Janet Yellen says China is a “barrier” to ending Zambian debt crisis

US Treasury Secretary Janet Yellen has called on China to agree to a speedy loan restructuring for Zambia, saying Beijing is a “barrier” to ending the debt crisis in the South African country.

Yellen, speaking in Zambian capital Lusaka on Monday as part of her 10-day African tour, said she hoped for progress from China on a deal that “has taken a very long time already to be resolved.”

Africa’s second-largest copper producer defaulted on $17 billion in debt in 2020. Attempts at debt restructuring will determine how China, the developing world’s largest creditor, responds to a wave of defaults.

Zambian President Hakinde Hichilema’s government owes more than a third of the debt to Chinese creditors, but has heard little from Beijing on specific terms for loan reductions, despite agreeing in principle last year to provide relief alongside other lenders.

“I know the Chinese were a barrier to concluding the negotiations,” Yellen said, adding that she “specifically raised the issue of Zambia and asked [Chinese] Cooperate in trying to reach a quick solution” when she met Liu He, Xi Jinping’s chief economic czar, last week. “Our talks were constructive,” she said.

The former Fed chair has already visited Senegal and will next travel to South Africa, where the United States is seeking to rebuild economic and trade relations in the region in the wake of the inflationary fallout from Russia’s war in Ukraine and debt crises linked to lending to Beijing.

Without restructuring, Zambia in particular cannot access the $1.3 billion bailout from the International Monetary Fund needed to reinvigorate its economy. Kristalina Georgieva, managing director of the fund, was also in Lusaka, pressing for a meeting of major creditors, including China, to address slow progress in resolving defaults across the developing world.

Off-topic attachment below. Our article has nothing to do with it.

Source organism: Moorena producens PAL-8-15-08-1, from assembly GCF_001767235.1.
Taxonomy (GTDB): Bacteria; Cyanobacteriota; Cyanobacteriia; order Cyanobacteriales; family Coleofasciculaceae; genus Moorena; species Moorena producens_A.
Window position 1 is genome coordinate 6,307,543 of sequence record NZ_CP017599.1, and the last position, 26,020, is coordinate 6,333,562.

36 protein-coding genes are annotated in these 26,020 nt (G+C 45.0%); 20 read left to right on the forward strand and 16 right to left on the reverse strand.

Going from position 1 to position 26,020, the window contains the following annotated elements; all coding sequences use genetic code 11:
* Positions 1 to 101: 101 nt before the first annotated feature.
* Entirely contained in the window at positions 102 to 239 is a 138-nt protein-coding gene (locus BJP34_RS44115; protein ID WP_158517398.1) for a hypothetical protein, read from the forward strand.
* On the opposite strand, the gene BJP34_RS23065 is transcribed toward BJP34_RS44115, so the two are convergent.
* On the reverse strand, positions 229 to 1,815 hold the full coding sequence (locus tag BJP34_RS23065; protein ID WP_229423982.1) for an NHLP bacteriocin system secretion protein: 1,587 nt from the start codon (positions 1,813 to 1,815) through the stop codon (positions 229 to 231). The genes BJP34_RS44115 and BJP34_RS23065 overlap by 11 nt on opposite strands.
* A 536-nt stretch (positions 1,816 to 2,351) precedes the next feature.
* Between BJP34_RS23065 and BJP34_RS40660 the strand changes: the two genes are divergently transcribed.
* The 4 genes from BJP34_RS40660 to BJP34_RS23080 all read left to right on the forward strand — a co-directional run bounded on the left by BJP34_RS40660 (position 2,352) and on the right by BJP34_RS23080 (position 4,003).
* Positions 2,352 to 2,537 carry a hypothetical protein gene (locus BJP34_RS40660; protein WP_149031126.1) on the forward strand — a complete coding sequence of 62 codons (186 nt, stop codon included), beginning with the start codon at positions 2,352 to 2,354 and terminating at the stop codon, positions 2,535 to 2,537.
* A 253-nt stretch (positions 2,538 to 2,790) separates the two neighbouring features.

Zambia’s economy remains vulnerable to a long legacy of 2020 defaults, providing a warning to countries like Sri Lanka and Ghana that are no longer insolvent and owe a large portion of their loans to China.

Zambia’s president said on Monday that he hopes to close a debt deal by the end of the first quarter of this year.

Yellen’s visit is the first of several African tours by US officials this year that will highlight the painful economic fallout from the surge in infrastructure lending that Beijing has made to the continent in the past decade.

Analysts said Zambia’s restructuring has been hampered by a lack of experience and coordination among the many Chinese state and development banks that have lent projects such as hydroelectric dams, highways and airports that then soured.

Yellen said that restructuring that will enable Zambia to emerge from default is a “high priority” for the United States and “we will continue to press for all official, bilateral and private creditors to participate meaningfully in Zambia’s debt relief, especially China.”

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